March 22, 2016

Beware Benevolence

I was moved by this incisive observation by my friend and former colleague Clifford W. Cobb (editor of The American Journal of Economics and Sociology) regarding foundations and philanthropy:

“Since so many progressive organizations are dependent on foundations for support, there is a tendency to think of those foundations as progressive. In fact, it would be more accurate to say that their aim is to provide just enough progressivity to keep things as they are–to buy off the dissent that might otherwise challenge the structures that have maintained inequality. Even the beloved progressive income tax was introduced originally (during the U.S. Civil War) for that reason–to provide a tiny offset to the dramatic increase in tariffs that cut deeply into the pockets of the poor by raising prices on necessities. Beware benevolence: it always comes with a price.”

The lessons of history and the writings of thinkers like Henry George are useful today more than ever.

~BT Waldbillig
March 17, 2016

Solidarity in Suffering

This morning on our walk across the High Bridge into the Bronx, Dante and I passed a man practicing martial arts-like exercises next to the nineteenth-century water tower that overlooks both the historic bridge and the majestic Harlem River. It’s quite common to see groups of people engaged in similar exercises on Manhattan’s Lower East Side but rare up here in Washington Heights (at least to my experience), so I couldn’t help but notice. Immediately my mind traveled back to a period of my life that I had largely forgotten: the two years or so in my childhood that I practiced the Korean martial art of Tae Kwon Do, which entailed exercises not unlike the ones I saw this morning. Along with the exercises, I had to memorize certain call-and-response sequences (which I’ve forgotten entirely) and also the numbers one through ten in Korean (which I still remember somehow).

A couple of years ago while visiting family in Dubuque, Iowa, my uncle recounted his experience during the Korean War. He served as a cook on a US Navy ship and consequently never engaged in direct fighting. He was thankful for this. Korea is a country of sophisticated, ancient culture that has seen more than its share of suffering. The “mighty” of the world have often assailed and oppressed the Korean people, and yet somehow Koreans have maintained their dignity.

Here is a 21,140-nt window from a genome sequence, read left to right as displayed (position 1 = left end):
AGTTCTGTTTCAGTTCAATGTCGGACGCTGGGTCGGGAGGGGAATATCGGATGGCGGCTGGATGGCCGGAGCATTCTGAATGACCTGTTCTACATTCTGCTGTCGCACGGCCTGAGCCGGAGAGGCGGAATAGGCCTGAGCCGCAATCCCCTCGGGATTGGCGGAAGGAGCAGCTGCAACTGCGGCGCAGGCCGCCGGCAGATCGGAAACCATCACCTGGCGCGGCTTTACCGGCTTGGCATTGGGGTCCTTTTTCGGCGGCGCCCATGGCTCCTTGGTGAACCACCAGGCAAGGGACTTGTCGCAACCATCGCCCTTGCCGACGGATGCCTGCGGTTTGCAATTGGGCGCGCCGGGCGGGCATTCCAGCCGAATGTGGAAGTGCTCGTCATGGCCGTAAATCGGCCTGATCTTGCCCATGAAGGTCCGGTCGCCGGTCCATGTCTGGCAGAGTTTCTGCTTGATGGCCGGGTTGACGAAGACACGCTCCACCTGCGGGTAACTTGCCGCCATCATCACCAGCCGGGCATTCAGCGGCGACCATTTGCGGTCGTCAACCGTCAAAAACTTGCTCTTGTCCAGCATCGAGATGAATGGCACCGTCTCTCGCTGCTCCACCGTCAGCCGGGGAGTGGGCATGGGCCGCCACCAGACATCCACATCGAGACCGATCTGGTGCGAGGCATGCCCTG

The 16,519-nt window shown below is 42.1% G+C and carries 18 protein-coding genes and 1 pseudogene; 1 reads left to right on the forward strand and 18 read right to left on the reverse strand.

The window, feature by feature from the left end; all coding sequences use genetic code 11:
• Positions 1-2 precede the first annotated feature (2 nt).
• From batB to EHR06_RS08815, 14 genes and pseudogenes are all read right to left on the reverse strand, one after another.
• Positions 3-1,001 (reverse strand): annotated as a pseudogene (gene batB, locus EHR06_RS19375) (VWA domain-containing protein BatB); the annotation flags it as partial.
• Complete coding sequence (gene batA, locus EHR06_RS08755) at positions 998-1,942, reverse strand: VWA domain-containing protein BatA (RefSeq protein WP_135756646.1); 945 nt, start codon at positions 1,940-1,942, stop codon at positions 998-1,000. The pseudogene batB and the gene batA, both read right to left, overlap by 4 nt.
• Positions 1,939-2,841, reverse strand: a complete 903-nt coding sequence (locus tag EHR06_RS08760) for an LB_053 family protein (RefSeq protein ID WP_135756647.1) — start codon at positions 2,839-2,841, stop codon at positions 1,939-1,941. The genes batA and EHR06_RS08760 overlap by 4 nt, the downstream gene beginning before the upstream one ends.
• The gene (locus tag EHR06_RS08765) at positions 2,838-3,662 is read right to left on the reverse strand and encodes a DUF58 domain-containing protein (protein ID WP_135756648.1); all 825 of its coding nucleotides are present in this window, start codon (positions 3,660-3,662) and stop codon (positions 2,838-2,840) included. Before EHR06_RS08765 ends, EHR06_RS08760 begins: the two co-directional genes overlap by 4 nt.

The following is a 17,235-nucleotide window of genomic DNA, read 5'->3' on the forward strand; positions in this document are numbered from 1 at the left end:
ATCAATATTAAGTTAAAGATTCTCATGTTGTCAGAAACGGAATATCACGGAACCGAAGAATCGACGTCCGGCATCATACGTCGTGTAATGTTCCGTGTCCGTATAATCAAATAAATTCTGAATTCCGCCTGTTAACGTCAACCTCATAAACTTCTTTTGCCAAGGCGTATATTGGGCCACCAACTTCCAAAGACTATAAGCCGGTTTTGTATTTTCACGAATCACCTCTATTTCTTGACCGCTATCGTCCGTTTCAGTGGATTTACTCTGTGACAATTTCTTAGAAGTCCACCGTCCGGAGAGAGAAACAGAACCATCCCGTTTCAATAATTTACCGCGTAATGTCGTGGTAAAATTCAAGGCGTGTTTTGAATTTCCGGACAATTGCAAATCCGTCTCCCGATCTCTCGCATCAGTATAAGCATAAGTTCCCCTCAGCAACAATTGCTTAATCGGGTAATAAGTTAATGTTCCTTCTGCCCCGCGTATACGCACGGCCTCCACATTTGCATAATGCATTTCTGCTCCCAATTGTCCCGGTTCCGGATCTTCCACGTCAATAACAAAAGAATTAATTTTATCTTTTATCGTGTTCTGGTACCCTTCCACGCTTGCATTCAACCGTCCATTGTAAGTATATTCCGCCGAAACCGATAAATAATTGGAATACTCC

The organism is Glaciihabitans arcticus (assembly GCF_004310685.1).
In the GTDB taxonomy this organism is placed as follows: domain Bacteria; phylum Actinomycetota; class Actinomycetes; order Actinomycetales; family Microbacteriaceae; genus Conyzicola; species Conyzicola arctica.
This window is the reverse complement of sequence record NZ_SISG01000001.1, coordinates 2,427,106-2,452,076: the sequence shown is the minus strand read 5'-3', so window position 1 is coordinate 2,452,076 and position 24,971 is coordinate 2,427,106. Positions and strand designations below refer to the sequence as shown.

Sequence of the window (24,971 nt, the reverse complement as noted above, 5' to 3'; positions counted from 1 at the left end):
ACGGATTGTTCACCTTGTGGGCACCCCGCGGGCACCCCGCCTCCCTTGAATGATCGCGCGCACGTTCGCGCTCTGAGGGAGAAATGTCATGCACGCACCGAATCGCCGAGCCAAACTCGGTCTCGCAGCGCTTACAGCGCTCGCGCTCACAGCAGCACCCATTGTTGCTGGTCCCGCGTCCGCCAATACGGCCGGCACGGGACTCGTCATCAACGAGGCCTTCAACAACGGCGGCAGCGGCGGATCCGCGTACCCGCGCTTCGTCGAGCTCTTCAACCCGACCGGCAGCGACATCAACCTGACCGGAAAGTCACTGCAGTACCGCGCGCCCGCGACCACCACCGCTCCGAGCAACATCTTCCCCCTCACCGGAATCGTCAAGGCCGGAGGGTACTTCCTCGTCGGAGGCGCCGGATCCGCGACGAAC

Over the past two years Dante and I have spent a fair bit of time in Manhattan’s East Village, and as we’ve taken our walking meditations through Alphabet City, particularly Avenue D, a very important reality has come home to me. The residents of Avenue D are mostly African American and Caribbean American, and it has been Korean immigrants who have opened businesses like corner shops (bodegas) and laundromats. In recent years, Arab Americans have joined in. For the past 50 years, Korean Americans were often the only people willing to provide necessary services in Black neighborhoods in New York City. In a sense, they stood alone in solidarity with other people who have known more than their share of suffering.

Those of us who have known only comfort and privilege do well to remember this reality and perhaps even meditate on it.

~BT Waldbillig
March 16, 2016

Which America?

I’m not a political junkie like some of my friends but I do try to keep up on current affairs, and one way I do that is by watching The McLaughlin Group on Sunday mornings. Back in my church days I kept company with some pretty hard-core conservative types — the kind that made Ratzinger look like a liberal — and I had occasion to meet Pat Buchanan, who’s a regular on TMG. He’s charming, affable, super smart and, the reason I still listen to him on Sunday mornings, every once in a while he’ll put forward an opinion or position that no one else dares to mention. At times he comes off as someone’s crazy uncle, other times he seems like the only sane conservative in the room.

Lately he talks a lot about restoring “the America we grew up in”. The problem for me is that the America I grew up in had some serious problems. The America of my youth was the America of the farm crisis, where the Republican president and Democrat-controlled congress did almost nothing to prevent the avoidable suffering of tens of thousands of honest, hard-working families who dedicated their lives to caring for the land (the land of my native Iowa is literally some of the most fertile land on the face of the Earth) and feeding all of us.

I still remember riding the bus to school and seeing a 10-foot high sign in the shape of a tombstone announcing the death of the American family farm. Our country never recovered from the farm crisis. Instead we created inter-generational rural poverty and handed over food production to corporations with no commitment to local communities and no love for the land.

~BT Waldbillig
March 13, 2016